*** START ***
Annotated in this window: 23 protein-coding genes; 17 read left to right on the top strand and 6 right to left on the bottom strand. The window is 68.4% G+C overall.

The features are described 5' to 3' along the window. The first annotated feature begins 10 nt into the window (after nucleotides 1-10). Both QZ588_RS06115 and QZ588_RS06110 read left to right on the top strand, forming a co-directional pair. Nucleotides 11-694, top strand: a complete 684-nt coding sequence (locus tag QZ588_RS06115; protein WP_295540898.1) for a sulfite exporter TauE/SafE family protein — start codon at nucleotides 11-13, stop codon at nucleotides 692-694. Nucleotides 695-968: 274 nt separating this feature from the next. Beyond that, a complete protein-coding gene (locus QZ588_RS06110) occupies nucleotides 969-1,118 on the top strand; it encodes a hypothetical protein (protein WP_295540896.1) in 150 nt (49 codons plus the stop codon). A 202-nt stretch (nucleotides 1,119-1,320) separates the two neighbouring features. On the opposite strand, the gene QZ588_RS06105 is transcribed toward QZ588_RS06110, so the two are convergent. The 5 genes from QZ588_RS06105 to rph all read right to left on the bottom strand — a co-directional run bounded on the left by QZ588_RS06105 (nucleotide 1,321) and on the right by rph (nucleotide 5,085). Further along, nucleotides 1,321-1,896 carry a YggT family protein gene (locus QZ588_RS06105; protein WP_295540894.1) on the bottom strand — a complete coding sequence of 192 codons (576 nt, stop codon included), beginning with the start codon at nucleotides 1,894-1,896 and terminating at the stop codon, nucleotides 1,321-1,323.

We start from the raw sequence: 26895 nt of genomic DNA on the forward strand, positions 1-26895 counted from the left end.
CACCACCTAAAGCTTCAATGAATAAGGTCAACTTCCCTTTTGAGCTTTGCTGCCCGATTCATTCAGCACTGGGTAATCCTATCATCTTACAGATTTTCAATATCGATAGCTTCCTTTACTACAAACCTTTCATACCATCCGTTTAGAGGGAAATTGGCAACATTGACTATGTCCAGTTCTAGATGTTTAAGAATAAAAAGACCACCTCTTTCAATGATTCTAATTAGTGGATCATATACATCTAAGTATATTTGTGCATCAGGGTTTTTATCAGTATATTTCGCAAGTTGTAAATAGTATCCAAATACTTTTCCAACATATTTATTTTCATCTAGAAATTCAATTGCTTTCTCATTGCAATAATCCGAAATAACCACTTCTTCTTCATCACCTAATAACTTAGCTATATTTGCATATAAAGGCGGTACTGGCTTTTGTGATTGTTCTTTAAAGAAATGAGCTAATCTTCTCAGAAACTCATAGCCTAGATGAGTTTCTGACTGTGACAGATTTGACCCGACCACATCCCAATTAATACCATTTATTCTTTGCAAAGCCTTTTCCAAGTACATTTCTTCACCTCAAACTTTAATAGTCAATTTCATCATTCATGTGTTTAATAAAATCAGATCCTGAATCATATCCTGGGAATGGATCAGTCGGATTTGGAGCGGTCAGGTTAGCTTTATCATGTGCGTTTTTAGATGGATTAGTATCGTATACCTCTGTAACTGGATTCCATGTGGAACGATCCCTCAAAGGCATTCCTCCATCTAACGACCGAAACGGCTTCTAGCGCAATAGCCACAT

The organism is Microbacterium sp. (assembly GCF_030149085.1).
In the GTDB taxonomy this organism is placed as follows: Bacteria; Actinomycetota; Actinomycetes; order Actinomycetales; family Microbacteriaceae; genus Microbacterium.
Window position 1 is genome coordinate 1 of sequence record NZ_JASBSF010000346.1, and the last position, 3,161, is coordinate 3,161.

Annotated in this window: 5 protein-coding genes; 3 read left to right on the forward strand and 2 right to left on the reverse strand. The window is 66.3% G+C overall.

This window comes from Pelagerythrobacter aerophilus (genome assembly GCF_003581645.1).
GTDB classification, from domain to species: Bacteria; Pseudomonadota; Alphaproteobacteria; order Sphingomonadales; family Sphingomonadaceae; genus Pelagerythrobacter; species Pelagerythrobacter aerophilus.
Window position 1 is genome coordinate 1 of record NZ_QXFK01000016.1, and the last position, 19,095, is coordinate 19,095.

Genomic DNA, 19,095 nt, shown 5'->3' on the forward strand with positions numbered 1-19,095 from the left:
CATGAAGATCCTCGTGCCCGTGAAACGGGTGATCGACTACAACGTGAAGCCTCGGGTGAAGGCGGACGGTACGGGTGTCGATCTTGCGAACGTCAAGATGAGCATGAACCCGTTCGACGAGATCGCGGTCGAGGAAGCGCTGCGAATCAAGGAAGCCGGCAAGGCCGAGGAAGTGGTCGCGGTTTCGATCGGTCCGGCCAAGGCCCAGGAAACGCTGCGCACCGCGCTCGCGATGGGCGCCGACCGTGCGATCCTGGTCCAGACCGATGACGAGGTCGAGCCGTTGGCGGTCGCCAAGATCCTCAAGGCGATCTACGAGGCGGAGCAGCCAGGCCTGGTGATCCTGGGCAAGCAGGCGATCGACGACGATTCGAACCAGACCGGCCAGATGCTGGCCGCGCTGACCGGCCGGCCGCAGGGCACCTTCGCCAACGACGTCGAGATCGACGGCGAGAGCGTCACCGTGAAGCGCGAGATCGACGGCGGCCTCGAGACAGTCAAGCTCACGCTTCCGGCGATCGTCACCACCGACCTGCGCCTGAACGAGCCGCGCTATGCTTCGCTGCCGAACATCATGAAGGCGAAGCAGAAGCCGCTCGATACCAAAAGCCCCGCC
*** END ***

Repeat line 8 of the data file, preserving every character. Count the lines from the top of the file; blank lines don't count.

Annotated in this window: 5 protein-coding genes; 3 read left to right on the forward strand and 2 right to left on the reverse strand. The window is 66.3% G+C overall.